I think and dream in English (mostly, though I occasionally dream in Arabic), but I ratiocinate in the symbolic languages of theology and philosophy, then begins a long process of simplification and translation into the languages of education and educational technology – that’s what I mean by simplify.

Education is not my first academic language, and its conventions are not my natural ones, it’s much harder to express myself clearly in the academic conventions of education. I often turn to my friends to help understand the value and limitations of this language, a language which is designed as much to define and exclude from the academic community as to include. These friends include bell hooks, who had her own take on the language of higher education, and Paulo Freire who reinvented education for many.

What language do you speak most naturally?

Assessment and Pedagogy

Abstract: All organisations have values. We don’t always share those values. In this short video the author discusses his own values and how these affect assessment. The perspective is from Paulo Freire and Eric Mazur and focuses on respect for learners. https://www.youtube.com/watch?v=DnWWeQttA6Q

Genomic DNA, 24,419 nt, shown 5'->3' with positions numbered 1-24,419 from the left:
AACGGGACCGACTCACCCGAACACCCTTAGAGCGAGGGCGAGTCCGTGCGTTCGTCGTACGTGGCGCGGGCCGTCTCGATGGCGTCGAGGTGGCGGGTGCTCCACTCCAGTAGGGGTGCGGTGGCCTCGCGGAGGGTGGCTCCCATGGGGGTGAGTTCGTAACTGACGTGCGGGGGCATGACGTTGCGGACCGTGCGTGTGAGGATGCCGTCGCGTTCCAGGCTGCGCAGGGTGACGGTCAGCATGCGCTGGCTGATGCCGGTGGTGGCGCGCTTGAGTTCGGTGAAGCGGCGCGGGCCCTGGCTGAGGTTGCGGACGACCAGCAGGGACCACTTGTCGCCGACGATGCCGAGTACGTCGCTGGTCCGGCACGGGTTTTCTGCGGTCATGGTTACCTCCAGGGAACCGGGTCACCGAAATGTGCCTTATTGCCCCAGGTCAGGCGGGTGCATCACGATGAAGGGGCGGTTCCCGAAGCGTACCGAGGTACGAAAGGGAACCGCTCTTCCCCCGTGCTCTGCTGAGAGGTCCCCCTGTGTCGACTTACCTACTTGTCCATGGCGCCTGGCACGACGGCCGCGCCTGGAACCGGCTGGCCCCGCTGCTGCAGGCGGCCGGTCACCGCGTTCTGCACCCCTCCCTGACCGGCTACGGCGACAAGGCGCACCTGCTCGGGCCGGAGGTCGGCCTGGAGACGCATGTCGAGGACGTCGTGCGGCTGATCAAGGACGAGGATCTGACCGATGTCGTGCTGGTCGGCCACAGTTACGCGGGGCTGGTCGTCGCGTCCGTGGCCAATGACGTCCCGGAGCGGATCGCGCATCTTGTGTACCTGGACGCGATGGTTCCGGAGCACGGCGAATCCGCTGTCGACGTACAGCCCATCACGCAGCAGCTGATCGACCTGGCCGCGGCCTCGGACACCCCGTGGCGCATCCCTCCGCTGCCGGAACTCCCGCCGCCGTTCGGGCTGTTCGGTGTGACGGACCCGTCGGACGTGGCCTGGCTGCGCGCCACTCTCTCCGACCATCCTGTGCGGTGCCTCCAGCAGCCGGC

Ipsative assessment usually refers to the measurement of a student’s progress against themselves, not against any other. Here it is used to mean assessment by the student against their own aims for the course.

thesis know how – beware the quote dump

So it happens at doctoral level as well as undergraduate and taught masters? Fascinating.

patter

I very often see first drafts of theses – and sometimes completed ones – which suffer from quote dumping. A quote dump is when the writer inserts a very large extract of someone else’s words into a text and then does nothing with it. The quote sits there, highly visible in its indented and italicised state, inert, unyielding, impenetrable.

The quote dump often occurs in literature chapters and/or when the thesis writer is discussing theoretical literatures. It’s sometimes used when people are explaining their methodology. It can happen when people genuinely attempt to engage with other people’s words and ideas and either challenge them, evaluate them or make them into foundations for their own research.